"What Biden has done in Afghanistan will go down in ignominy as one of the most shameful and despicable acts of betrayal by any American President." Lord Blencathra in the House of Lords, January 21, 2021.
Let's begin with some forgotten history. After 9/11/2001 the United States offered the Taliban government of Afghanistan a choice--give up bin Laden or be invaded. They didn't, and the US and allies did.
Then began the decades-long series of blunders. An iron rule of a successful foreign policy is to 1. choose a concrete and achievable goal; 2. use all the appropriate means of statecraft to achieve the goal; 3. if successful, declare victory and go home; 4. if unsuccessful after a reasonable period of time, declare victory and go home.
The George W. Bush administration, after reaching stage 4 and not having captured bin Laden, should have turned the country over to the Northern League and gone home.
Instead, the vague and unachievable goal of "democratizing" a country that never in its entire history had anything approaching democracy, was adopted and pursued with inappropriate though massive means and extended over twenty years and four administrations of both parties, at the cost of more than a trillion dollars and tens of thousands of lives.
All this idiocy culminated in a weird, unenforceable "deal" with the
Taliban by the Trump administration in 2020, every bit as bad as the Obama "deal" with Iran five years earlier.
In announcing in April of this year that American forces would be evacuated from Afghanistan by 9/11/21, the Biden administration claimed that it was merely carrying out the US obligation under the Trump "deal". What? Why? Within days of taking office in January, Biden had reversed two dozen Trump policies, to good and bad effect. Why not dump the Taliban "agreement" also?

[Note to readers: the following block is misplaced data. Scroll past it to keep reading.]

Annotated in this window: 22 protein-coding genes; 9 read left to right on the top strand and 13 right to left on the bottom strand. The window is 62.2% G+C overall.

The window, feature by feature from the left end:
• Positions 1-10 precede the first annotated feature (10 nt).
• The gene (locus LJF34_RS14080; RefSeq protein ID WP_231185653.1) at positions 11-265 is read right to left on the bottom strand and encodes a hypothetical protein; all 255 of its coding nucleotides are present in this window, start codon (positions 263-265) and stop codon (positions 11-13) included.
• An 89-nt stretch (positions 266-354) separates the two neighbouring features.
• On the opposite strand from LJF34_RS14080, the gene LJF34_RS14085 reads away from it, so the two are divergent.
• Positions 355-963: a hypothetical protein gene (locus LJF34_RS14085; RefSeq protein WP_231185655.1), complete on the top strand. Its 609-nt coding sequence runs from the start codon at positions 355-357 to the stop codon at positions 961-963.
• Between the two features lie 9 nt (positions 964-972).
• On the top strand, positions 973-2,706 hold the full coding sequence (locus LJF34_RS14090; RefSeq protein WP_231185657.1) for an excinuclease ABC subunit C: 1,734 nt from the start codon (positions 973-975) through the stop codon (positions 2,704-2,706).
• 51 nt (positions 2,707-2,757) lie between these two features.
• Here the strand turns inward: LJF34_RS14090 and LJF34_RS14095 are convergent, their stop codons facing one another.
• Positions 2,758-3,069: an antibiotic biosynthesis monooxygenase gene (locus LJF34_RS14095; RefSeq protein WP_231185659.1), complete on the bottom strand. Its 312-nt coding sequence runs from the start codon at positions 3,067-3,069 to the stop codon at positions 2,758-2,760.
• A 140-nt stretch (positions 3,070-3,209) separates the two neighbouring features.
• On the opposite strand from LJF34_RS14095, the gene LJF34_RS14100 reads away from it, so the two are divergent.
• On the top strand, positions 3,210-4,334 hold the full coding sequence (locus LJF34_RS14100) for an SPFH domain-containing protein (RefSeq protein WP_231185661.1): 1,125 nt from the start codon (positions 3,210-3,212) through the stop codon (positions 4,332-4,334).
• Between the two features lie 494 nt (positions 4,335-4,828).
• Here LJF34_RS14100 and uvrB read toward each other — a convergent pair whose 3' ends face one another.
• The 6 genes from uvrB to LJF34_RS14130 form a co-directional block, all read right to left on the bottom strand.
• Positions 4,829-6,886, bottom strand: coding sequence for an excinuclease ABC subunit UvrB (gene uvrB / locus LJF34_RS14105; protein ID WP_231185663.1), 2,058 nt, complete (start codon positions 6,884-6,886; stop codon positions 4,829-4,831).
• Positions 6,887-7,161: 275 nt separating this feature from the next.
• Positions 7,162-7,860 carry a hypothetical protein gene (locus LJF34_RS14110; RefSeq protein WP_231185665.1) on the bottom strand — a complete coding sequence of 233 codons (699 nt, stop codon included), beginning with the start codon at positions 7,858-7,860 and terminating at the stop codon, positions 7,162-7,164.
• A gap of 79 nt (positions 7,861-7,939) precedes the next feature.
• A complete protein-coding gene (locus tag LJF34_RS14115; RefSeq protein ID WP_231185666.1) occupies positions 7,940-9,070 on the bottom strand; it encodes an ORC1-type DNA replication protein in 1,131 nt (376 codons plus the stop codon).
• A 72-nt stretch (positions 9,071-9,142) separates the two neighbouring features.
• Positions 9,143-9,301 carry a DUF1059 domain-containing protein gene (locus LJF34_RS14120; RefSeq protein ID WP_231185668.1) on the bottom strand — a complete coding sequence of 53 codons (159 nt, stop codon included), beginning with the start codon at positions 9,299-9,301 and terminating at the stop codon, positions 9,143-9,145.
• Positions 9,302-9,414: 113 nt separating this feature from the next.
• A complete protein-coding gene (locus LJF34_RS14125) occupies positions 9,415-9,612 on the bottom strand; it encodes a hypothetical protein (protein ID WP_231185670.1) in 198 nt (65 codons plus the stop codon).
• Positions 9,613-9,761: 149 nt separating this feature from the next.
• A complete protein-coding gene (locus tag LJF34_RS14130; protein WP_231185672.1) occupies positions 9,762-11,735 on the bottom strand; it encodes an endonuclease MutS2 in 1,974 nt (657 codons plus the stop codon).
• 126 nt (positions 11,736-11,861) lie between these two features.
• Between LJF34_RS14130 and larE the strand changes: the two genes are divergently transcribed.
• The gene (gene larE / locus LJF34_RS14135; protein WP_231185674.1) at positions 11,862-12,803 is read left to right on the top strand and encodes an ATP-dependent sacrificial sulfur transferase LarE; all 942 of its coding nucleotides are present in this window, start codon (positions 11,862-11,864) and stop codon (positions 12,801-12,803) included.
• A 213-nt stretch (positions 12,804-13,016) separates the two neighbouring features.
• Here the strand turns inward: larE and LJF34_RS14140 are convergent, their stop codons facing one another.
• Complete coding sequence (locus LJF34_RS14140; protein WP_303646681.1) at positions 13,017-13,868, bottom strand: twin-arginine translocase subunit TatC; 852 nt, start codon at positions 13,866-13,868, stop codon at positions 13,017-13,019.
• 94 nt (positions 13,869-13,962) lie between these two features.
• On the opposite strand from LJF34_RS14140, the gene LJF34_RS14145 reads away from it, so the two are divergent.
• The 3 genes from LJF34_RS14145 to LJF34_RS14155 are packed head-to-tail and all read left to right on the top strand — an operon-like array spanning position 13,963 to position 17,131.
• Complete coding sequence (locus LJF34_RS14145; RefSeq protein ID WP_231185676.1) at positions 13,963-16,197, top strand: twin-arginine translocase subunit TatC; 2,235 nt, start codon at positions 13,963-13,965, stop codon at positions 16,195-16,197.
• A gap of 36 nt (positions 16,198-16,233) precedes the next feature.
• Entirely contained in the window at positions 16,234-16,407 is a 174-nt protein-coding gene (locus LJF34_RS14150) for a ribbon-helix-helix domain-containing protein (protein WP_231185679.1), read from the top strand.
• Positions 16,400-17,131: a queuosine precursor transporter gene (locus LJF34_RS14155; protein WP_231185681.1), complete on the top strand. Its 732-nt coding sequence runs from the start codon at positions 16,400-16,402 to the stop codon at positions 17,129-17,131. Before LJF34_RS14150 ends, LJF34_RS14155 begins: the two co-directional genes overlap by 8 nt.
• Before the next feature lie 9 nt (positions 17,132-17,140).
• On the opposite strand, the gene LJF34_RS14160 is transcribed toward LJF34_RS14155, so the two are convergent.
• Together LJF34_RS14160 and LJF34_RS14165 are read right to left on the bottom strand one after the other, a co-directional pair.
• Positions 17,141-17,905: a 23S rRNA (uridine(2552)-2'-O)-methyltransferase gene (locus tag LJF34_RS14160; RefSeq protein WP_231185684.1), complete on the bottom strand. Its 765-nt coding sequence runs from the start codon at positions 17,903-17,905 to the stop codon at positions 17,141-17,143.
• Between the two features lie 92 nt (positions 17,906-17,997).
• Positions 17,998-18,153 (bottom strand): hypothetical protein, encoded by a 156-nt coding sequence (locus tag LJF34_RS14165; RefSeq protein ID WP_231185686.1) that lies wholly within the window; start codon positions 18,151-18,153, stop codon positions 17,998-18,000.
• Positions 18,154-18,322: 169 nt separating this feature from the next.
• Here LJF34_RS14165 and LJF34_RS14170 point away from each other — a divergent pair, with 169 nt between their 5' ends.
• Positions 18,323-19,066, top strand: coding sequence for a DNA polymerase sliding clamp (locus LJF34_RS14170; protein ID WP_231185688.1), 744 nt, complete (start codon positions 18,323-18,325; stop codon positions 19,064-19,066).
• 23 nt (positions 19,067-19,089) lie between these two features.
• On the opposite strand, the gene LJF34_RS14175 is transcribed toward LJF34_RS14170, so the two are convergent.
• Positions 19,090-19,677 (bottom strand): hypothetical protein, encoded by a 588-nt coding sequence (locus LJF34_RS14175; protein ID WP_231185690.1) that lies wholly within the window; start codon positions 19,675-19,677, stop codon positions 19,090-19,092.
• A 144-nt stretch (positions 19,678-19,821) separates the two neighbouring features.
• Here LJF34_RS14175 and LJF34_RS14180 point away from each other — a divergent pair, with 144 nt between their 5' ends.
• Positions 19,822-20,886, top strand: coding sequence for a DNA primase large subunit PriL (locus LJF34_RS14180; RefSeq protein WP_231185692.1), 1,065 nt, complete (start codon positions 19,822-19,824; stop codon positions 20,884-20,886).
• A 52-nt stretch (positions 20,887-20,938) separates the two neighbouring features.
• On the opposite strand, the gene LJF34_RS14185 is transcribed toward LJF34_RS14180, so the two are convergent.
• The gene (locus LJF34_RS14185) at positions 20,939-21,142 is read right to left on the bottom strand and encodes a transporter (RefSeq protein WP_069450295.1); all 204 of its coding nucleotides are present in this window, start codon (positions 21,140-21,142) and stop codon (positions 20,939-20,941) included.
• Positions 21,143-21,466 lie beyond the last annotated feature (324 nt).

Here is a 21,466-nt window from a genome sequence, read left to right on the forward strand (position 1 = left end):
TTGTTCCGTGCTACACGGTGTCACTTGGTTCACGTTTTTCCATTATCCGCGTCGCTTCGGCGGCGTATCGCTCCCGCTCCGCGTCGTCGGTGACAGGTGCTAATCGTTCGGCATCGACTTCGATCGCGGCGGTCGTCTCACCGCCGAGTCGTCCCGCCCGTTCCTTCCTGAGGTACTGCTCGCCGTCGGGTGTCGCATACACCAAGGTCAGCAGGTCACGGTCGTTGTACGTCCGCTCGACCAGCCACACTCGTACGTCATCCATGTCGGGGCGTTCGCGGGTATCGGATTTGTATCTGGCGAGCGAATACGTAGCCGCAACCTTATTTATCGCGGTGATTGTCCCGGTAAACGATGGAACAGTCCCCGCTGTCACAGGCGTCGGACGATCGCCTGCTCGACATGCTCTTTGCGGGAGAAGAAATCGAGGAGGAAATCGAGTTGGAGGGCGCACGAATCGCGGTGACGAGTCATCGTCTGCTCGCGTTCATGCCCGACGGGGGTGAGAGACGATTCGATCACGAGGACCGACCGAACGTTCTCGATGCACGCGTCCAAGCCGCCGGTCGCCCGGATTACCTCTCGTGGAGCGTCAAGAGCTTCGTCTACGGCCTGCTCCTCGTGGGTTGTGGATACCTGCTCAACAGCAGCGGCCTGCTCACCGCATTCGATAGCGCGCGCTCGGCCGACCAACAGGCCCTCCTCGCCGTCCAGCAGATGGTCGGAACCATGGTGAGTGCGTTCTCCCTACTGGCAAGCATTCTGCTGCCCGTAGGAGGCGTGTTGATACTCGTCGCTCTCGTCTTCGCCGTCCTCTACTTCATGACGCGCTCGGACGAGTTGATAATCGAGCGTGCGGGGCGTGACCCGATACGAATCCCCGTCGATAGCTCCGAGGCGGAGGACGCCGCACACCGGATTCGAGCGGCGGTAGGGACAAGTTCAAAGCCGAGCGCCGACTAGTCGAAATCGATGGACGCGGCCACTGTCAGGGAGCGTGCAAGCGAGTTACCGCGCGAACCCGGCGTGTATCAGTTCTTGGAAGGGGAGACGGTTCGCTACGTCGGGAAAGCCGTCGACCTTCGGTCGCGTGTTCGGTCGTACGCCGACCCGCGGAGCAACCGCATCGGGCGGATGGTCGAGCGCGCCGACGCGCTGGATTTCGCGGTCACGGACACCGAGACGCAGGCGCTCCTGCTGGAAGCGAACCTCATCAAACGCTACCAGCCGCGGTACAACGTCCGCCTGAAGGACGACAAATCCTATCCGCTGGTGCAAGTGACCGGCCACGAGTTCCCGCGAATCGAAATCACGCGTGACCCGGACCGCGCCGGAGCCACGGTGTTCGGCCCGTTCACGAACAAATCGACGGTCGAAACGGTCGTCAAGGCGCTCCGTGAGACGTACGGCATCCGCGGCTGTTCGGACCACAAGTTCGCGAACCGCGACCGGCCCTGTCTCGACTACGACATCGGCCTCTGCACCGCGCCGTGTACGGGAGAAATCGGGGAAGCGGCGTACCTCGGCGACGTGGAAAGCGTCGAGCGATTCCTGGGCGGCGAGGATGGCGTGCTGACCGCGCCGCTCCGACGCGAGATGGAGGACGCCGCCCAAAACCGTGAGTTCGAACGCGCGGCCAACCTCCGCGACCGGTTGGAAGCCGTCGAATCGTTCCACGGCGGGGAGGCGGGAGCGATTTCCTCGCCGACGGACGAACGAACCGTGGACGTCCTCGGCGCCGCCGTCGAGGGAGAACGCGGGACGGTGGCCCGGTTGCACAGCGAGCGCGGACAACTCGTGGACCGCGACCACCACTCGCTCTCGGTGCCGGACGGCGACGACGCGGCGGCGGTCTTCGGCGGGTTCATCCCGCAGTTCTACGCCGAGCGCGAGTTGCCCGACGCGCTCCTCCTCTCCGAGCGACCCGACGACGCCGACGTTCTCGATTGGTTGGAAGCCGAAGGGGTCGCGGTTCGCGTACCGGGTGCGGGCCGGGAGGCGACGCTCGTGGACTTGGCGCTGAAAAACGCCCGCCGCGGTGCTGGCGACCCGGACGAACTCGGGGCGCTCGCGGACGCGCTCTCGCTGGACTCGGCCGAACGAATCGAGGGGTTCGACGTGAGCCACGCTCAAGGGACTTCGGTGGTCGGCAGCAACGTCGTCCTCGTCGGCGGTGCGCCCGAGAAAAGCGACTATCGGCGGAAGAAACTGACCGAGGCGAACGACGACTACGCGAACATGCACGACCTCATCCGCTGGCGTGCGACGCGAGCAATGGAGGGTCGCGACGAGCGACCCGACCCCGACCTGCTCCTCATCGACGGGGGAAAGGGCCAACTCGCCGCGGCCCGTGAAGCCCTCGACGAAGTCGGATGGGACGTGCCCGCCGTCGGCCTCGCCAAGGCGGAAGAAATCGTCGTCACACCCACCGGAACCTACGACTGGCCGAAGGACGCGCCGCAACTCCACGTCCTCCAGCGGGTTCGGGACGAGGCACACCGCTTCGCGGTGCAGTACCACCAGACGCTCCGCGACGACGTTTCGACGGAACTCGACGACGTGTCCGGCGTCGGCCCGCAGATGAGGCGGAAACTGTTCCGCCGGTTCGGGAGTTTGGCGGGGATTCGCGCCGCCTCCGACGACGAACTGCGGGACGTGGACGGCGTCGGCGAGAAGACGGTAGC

A reasonable case could have been made either for leaving Afghanistan or for staying. Certainly in terms of stated goals, the Afghan invasion was a failure and should have been ended long ago. On the other hand, a very good case can be made that the American and allied forces were no longer fighting a war. They were essentially a garrison, very strategically located in a place that is central to China, Russia, and South Asia and which guards the eastern approaches to the Middle East. During its heyday, the British Empire had garrisons all over the Eastern Hemisphere, in the Far East, South Asia, the Middle East and Africa. With occasional and localized exceptions, those garrisons were not fighting wars; they were signalling British presence and power, along with the British fleet.
Having spent so much treasure and so many lives, it would have made sense to accept the very modest expenses involved in staying, in return for the strategic value of the garrison.
Nevertheless. a case could have reasonably been made either for staying or for leaving. However, there can be no excuse whatsoever for the execution of the decision, starting with a monumental intelligence failure and continuing with the absolutely inexplicable lack of advanced planning for the evacuation by the Defense Department, despite being on notice for five months.
Just as the most disgusting example, the Bagram Airbase was evacuated overnight without even informing the Afghan commander and abandoning aircraft and huge amounts of supplies. Is it any surprise that the Afghan security forces melted away after it was obvious they had been betrayed by their "all-powerful" ally?
Now everyone is desperately trying to put the scrambled eggs back in the shell and stage a reasonably well-executed evacuation of remaining civilians, both American and Afghan. If that doesn't work, the Taliban will have been handed a large group of hostages, which they can offer as a bargain for the funds that have been frozen by the US and others..
This administration is beginning to look like the pathetically inept Buchanan administration, which wasted four years not making the decisions necessary to avoid the succeeding Civil War. This time the result is likely to be not civil war but international war, as the restraining influence of the US continues precipitously to decline.
Allies, neutrals and enemies will take note and react accordingly. This must and will include Israel.
Dr. Norman Bailey is professor of Economic Statecraft at the Galilee International Management Institute, and adjunct professor at the Institute of World Politics, Washington DC. Dr. Bailey was a senior staff member of the National Security Council during the Reagan administration and of the Office of the Director of National Intelligence during the George W. Bush administration.
Published by Globes, Israel business news - en.globes.co.il - on August 17, 2021
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